Liriope retains its glamorous green with proper care.
“My liriope grass looked absolutely great when first planted, but now the discoloration is driving me nuts. What’s going on? I’m spending hours pulling out all the dead blades.”
— Pam W., University Park, FL
When strategically planted and properly cared for, liriope explodes with rich green blades that arch up and out. They’re often considered a great way to “finish out” a landscape.
Liriope is a favorite, grass-like perennial that’s used to fill space and add instant feathery softness to Sarasota landscapes. But yes, we’ll sometimes receive complaints that while it looks good from afar, it disappoints when inspected up close and seeing yellow or dead blades. Here’s what ArtisTree Plantopinions experts suggest to keep your liriope looking its very best.
Liriope leaf blades that have turned yellow and gray due to poor drainage.
Brian Clouser, Landscape Designer
Discoloration issues are completely based on maintenance. Even though fungus is the major issue with liriope, I would still absolutely use it in my landscape. I like them as a mass planting with at least two rows of it lining the edge of a bed. I have realistic expectations for the plant and am okay with using responsible best practices management to fix/prevent fungus issues. These are plants that need to be viewed from a distance and left alone if they look good enough. Should mention that deer and rabbits are other potential issues.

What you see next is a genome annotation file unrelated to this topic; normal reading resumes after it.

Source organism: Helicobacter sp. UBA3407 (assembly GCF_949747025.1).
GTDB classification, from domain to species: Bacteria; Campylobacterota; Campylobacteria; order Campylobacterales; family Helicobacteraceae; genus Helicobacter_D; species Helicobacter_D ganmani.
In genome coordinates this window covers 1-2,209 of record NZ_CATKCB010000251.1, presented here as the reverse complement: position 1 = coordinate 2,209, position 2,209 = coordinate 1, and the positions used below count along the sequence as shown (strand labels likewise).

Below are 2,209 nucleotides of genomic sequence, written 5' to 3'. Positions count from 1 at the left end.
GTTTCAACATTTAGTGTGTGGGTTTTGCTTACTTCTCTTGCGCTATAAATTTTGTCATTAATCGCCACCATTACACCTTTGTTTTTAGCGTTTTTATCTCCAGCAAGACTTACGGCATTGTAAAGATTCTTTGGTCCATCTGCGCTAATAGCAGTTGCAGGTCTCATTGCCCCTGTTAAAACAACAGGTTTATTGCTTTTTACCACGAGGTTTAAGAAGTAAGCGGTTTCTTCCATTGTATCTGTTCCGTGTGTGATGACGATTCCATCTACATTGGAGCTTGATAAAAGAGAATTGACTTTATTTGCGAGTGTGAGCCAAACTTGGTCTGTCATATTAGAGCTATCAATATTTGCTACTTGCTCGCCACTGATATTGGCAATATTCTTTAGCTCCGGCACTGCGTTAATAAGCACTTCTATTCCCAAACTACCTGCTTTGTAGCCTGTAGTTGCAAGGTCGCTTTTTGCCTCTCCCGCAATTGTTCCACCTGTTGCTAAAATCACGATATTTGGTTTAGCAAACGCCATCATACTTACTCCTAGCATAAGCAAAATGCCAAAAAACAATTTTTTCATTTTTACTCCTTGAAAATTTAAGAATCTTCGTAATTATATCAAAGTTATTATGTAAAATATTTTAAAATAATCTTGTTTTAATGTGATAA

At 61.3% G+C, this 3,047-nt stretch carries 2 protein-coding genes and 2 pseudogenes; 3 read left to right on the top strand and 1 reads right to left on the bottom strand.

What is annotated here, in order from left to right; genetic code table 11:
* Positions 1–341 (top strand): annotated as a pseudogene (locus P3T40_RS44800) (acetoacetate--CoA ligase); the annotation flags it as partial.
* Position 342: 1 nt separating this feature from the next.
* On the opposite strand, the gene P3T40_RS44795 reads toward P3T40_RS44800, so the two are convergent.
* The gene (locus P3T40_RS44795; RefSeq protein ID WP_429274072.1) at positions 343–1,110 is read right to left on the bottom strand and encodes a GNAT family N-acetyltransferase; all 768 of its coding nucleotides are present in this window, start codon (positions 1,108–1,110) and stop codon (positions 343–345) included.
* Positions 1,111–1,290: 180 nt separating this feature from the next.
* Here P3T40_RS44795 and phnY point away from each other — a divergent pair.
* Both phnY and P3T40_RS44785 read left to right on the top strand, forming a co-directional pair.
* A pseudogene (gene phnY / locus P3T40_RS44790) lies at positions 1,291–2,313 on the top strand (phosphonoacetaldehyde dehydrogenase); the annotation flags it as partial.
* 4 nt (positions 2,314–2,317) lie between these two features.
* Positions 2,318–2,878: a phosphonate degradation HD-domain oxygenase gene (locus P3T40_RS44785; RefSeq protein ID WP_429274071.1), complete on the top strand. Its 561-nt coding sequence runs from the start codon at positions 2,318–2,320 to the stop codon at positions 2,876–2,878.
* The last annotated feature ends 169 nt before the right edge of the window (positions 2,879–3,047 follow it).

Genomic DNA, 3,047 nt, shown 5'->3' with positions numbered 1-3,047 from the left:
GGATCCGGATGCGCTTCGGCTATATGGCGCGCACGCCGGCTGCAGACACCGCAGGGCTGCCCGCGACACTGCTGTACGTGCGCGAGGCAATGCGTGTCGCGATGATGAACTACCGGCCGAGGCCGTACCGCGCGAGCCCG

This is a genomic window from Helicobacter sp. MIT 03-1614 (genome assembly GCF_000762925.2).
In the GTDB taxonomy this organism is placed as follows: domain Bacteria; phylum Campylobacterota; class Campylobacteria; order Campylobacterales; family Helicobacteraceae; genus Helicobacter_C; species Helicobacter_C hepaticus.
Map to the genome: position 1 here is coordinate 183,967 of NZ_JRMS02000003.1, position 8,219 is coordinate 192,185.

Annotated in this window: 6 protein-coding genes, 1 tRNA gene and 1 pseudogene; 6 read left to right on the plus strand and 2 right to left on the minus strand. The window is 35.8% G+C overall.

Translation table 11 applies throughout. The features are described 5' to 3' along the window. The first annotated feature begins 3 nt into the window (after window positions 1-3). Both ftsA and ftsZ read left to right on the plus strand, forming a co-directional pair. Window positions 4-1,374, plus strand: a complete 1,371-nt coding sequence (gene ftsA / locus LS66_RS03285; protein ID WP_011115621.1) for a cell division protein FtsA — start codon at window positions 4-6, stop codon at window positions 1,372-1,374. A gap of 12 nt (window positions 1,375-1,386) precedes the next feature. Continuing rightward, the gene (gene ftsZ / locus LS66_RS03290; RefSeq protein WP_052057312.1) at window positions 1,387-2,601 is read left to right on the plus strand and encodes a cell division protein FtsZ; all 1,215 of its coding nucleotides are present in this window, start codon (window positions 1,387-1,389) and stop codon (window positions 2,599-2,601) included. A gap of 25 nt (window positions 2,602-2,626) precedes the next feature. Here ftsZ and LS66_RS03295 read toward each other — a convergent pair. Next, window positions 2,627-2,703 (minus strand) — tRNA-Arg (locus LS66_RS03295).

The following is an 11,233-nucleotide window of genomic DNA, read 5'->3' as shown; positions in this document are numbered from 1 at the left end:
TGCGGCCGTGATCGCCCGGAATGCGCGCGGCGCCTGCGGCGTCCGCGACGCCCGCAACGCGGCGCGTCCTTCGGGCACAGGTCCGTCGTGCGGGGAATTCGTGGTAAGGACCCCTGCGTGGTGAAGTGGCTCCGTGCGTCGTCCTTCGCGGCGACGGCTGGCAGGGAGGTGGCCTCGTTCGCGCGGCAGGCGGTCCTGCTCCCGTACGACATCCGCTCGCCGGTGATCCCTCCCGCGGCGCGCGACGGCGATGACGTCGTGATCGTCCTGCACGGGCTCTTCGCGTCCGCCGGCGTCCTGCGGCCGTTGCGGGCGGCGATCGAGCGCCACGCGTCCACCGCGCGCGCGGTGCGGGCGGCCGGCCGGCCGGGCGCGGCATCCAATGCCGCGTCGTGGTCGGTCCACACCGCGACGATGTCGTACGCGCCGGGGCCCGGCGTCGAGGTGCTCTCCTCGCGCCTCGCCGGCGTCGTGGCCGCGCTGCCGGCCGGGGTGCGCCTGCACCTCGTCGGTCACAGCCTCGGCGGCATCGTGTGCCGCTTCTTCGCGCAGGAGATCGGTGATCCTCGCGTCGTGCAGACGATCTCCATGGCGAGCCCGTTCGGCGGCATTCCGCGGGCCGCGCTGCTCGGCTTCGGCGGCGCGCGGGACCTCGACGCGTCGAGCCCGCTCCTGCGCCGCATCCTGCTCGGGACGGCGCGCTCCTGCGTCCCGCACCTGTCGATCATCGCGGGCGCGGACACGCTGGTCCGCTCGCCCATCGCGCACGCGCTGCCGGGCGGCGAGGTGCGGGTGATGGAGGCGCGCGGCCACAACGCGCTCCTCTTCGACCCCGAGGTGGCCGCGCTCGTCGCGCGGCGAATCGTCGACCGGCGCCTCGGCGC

Elisabeth Owen, Landscape Designer
It’s all in the care of your plant. Liriope grasses benefit from regular fertilizations three times a year. During the summer you’ll see some fungal Anthracnose on the leaves (lesions) from overhead irrigation or rain, so a drip line is always the way to go. It’s super important that these are planted in a well-drained area. Amended soil with organic matter/top soil will aid in nutrient retention, and full sun is best. To keep your liriope looking pristine, fine gardening in the way of hand pruning will yield a better result vs. commercial maintenance, where dead blades may be missed. Like all grasses, liriope benefits from cutting back twice annually. Super hardy and a cold-tolerant filler for sure. They look great lining walkways.
Conan Michel, Landscape Operations Manager
Nine times out of ten, it’s a drainage issue. Liriope needs great drainage or else it gets root rot. When that happens, the plants will discolor from the base upwards. See it all the time. Still, this issue can be kept in check with proper plant placement and not over watering. Liriope needs sun 60-70% of the day and requires a slow-release fertilizer three times a year. Unfortunately, people tend to give more care to their flowers and shrubs and forget that grasses like liriope need attention, too.
ArtisTree “Plantopinions” is a roundtable debate between multiple ArtisTree experts on the virtues of various plant specimens. Sometimes there’s consensus and sometimes not. In the end, you are the judge.
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